Now to the crux of the matter, have you ever thought out why all these developed countries prefer to give aid to African states directly instead of passing it to multi-lateral bodies as the United Nations? The answer is not far-fetched. It’s contained in the politics of international system. The western nations want to be in charge while administering aid to the recipient country and they also attach some conditions to the aid that the recipient country has no other choice but to fulfill. The aphorism, “He who plays the piper dictates the tune” applies here.
For instance, if the UK Authorities wants to give Economic (financial) assistance to Nigeria, knowing well that the state need the money to pay for their debt, the UK authorities can insist that we should open up our economy more for British companies. If the United State government wants to train the Nigerian soldiers on their own turf, free of charge, the USA can seize this chance to brainwash our high ranked military officers to uphold and promote capitalism, and imperialism in Nigeria, and even lend a helping hand when necessary to overthrow any government that want to change the status quo.
The above illustrations are all encumbrances of the ‘International politics of foreign aid’. It is important for us to know that foreign aid affects Nigeria and other African states both positively and negatively. On the positive side, financial grants or loans help to speed up development where money is well utilized. The Department for International Development (DFID) a United Kingdom government department, in conjunction with United States Agency for International Development, and International Education Project, have supported the educational sector in Nigeria by providing a more complete picture of schooling at the local level, covering approximately 30,000 households with school-aged children spread across 36 states of the federation. Military aids have assisted in strengthning military cooperation between African states and the super powers. Take for instance, the military collaboration between Nigeria and china, allows china to train, and retrain our security personnel in the areas of tackling terrorism, production of military hardwares for the Navy, Army, Airforce and the police as well as aircraft spare parts and the opening of production centre in Nigeria.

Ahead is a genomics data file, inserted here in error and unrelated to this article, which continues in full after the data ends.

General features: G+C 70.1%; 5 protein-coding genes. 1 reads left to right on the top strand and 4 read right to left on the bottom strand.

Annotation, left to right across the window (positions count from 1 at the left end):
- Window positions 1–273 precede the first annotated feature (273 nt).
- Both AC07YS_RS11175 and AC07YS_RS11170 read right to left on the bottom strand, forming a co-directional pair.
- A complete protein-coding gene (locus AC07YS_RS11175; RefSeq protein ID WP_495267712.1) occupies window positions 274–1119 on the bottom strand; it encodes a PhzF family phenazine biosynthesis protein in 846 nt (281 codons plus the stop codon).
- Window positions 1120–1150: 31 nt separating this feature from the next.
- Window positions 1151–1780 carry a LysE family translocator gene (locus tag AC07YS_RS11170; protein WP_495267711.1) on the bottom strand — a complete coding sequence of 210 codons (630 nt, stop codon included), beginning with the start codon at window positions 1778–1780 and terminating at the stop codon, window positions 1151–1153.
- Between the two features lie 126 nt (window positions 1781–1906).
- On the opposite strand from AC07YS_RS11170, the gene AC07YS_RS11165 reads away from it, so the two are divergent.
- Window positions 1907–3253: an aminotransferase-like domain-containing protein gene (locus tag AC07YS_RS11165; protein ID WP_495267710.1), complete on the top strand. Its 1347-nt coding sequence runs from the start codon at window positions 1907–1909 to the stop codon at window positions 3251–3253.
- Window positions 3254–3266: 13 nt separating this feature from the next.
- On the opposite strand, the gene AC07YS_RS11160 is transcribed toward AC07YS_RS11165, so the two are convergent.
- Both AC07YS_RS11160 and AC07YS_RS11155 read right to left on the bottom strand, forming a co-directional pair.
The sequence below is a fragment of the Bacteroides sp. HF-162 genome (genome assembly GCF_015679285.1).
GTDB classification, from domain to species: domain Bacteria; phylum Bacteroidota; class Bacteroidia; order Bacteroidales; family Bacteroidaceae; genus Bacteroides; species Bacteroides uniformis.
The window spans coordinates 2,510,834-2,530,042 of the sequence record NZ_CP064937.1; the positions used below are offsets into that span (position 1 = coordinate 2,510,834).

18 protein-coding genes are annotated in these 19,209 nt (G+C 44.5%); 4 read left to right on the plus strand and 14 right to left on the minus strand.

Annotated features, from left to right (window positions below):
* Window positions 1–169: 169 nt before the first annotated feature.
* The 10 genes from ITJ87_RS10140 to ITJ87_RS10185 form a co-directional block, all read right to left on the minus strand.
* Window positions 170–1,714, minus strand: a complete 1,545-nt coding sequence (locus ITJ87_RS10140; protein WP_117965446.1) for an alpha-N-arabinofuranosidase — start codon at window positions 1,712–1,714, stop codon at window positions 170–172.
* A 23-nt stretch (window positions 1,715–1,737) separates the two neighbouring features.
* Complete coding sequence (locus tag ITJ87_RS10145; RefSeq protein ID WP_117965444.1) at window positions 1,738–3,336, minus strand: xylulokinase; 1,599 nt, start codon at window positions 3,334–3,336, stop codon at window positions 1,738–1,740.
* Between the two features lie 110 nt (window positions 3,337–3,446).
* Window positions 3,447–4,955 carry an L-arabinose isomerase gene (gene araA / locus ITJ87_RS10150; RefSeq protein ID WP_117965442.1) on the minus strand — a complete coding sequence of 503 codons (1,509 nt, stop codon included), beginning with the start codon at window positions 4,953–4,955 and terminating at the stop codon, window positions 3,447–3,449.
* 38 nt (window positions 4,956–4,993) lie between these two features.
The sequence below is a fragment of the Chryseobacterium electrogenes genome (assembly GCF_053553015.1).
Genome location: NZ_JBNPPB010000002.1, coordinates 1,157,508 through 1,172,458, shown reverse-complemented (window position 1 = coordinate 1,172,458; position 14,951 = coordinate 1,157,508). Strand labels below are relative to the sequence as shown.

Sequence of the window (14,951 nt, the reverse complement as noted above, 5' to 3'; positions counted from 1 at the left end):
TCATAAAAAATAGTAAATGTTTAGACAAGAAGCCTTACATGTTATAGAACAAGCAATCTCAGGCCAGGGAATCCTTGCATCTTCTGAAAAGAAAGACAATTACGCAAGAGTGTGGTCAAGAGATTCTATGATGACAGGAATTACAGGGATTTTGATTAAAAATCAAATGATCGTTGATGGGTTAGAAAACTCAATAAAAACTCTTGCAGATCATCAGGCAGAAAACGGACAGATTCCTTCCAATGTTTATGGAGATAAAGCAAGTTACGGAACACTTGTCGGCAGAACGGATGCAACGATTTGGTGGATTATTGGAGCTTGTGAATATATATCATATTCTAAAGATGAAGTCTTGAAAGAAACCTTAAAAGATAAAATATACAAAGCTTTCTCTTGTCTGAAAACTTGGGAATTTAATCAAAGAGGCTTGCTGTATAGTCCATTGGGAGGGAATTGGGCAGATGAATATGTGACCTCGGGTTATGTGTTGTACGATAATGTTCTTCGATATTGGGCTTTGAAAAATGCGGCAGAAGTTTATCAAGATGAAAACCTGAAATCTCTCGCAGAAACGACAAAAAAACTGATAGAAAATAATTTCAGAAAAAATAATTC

Conversely, the negative effects of aid overshadow the positive effects. The following are examples of its negative effects (a) Foreign aid is used as a means of enfeebling Africa’s development, to make Africa more dependent on the western nations. (b) Foreign aid is used as a ploy to sway our foreign policy to suit the interest of the western world. (c) Foreign aid is an unmitigated political, economic and humanitarian disaster. Take as an example foreign aid has left African countries more debt-laden, more inflation prone, more vulnerable to the vagaries of the currency market and more unattractive to higher quality investment. It has also increased the risk of civil conflict and unrest (the fact that over 60% of sub-Saharan Africa’s population is under the age of 24 with few economic prospects is a cause for worry).
In the face of this unpropitious effect of foreign aids, Should we (African’s) continue to get foreign aid or stop? Even though one has to be rigid to answer these questions, the answers must still be given. (a) African states should shun any foreign aid that mortgages their sovereignty and damages self-development. Though, this singular action may induce some immediate inconveniences but Africans can rejoice in the fact they are pushing towards self functionality. (b) Aid could be received by African states from the western nations if the aid is given under favorable terms as long as it speeds up self-development. (c) All aids received must be properly utilized to the benefit of African state not for the interest of foreigners and their African stooges.
Most of all, it is better for African states to accept multilateral loans and leave-off bilateral loans. More importantly, Africans should begin social mobilization for their own self- development without seeking external aids. To cap it all up, the wise words of an Indian patriot, Imran Khan, still rings true even today, “A country that relies on aids? Death is better than that. It stops you from achieving your potential, just as colonialism did.”
Anjorin Oludolapo Charles is a 300L student of Political Science from the University of Ibadan. You can also engage me on twitter via my twitter handle @dollypizo